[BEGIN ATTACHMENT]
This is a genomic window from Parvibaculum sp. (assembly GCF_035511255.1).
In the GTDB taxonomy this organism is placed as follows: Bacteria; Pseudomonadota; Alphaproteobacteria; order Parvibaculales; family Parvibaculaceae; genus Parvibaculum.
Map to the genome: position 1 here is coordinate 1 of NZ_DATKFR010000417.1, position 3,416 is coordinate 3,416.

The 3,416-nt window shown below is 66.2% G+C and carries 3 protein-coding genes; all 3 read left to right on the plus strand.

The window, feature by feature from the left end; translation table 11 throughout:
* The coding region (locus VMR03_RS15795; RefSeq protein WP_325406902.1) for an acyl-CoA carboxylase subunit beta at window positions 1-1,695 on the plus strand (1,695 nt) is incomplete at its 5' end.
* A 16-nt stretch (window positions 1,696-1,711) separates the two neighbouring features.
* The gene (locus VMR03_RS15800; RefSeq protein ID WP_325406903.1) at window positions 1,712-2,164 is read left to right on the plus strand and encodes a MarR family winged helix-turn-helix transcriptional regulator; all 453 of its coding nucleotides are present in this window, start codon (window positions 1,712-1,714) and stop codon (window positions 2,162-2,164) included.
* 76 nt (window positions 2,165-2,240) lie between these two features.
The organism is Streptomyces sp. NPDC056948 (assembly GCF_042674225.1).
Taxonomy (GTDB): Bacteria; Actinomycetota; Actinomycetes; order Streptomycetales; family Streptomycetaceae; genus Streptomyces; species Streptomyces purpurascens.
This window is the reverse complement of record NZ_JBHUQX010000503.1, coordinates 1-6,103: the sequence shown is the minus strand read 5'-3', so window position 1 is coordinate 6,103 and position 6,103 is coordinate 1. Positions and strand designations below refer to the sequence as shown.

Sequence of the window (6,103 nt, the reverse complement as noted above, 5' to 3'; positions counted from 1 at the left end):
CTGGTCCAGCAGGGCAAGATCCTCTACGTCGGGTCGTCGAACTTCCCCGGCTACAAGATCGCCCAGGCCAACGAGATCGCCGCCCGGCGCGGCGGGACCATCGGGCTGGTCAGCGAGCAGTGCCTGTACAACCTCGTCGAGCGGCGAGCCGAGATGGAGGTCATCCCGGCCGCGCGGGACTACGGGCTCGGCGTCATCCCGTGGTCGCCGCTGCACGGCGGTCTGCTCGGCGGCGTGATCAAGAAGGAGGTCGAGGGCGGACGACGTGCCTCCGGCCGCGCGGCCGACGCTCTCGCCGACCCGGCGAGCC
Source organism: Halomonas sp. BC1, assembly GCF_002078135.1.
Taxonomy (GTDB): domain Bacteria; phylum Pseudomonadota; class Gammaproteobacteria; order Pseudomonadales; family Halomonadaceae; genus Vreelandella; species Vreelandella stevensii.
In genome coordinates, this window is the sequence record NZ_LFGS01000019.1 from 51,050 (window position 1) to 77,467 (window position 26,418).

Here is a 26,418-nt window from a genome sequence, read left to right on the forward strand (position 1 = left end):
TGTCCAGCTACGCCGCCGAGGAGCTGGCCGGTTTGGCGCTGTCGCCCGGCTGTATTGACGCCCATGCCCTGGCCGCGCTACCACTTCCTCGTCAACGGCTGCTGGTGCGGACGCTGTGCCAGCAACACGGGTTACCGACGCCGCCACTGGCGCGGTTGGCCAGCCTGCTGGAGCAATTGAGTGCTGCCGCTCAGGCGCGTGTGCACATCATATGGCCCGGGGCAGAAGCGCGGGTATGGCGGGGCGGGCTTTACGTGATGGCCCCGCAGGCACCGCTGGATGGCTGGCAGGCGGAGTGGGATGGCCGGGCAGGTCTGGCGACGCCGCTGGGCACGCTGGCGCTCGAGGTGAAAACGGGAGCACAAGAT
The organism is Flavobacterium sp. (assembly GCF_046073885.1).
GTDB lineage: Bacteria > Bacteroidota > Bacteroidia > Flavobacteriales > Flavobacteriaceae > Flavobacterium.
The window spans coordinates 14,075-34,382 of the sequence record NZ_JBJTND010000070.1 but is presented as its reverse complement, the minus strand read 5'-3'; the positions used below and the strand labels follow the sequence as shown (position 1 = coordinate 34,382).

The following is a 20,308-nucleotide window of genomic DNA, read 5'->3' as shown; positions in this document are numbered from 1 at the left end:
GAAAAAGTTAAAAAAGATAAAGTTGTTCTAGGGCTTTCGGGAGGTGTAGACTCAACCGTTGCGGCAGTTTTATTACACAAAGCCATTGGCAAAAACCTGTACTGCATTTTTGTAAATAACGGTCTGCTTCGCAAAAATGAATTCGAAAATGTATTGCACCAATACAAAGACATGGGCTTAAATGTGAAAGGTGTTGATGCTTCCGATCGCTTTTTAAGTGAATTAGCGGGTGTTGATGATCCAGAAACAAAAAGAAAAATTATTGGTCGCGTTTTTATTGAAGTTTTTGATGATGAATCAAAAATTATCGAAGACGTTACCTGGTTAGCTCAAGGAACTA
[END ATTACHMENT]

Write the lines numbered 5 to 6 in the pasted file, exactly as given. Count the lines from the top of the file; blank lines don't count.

The window, feature by feature from the left end; translation table 11 throughout:
* The coding region (locus VMR03_RS15795; RefSeq protein WP_325406902.1) for an acyl-CoA carboxylase subunit beta at window positions 1-1,695 on the plus strand (1,695 nt) is incomplete at its 5' end.